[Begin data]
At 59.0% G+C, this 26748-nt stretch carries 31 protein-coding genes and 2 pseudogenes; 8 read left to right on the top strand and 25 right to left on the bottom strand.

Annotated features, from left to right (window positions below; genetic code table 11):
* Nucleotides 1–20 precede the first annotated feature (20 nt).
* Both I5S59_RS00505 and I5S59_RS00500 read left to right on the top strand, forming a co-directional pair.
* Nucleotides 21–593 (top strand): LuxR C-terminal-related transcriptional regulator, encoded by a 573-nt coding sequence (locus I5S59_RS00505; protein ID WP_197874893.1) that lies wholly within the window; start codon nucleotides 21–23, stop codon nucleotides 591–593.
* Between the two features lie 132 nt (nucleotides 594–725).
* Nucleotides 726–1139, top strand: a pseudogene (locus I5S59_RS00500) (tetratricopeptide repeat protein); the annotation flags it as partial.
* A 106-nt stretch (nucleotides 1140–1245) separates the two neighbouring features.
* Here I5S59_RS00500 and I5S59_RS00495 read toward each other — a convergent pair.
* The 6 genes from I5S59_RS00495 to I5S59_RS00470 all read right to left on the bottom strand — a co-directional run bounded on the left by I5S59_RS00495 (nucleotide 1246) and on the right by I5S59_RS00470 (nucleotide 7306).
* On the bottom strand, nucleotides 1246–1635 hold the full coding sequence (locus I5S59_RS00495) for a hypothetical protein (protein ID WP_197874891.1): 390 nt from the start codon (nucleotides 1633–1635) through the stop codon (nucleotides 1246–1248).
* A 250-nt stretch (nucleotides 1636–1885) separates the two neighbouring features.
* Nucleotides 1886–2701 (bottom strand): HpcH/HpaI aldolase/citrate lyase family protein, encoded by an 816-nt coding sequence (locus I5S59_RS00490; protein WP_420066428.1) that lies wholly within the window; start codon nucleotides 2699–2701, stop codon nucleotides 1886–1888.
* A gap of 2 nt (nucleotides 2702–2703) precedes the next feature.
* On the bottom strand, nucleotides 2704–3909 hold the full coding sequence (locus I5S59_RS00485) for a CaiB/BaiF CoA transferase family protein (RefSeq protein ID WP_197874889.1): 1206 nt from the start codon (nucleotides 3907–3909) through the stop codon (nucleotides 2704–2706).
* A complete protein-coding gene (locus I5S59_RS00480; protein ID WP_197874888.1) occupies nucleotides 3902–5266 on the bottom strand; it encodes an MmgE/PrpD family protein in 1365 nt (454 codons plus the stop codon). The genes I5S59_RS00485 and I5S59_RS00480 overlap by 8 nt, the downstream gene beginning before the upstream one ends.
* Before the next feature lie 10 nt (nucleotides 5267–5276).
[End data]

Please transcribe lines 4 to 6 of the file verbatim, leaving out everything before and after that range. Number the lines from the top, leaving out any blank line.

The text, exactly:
* Both I5S59_RS00505 and I5S59_RS00500 read left to right on the top strand, forming a co-directional pair.
* Nucleotides 21–593 (top strand): LuxR C-terminal-related transcriptional regulator, encoded by a 573-nt coding sequence (locus I5S59_RS00505; protein ID WP_197874893.1) that lies wholly within the window; start codon nucleotides 21–23, stop codon nucleotides 591–593.
* Between the two features lie 132 nt (nucleotides 594–725).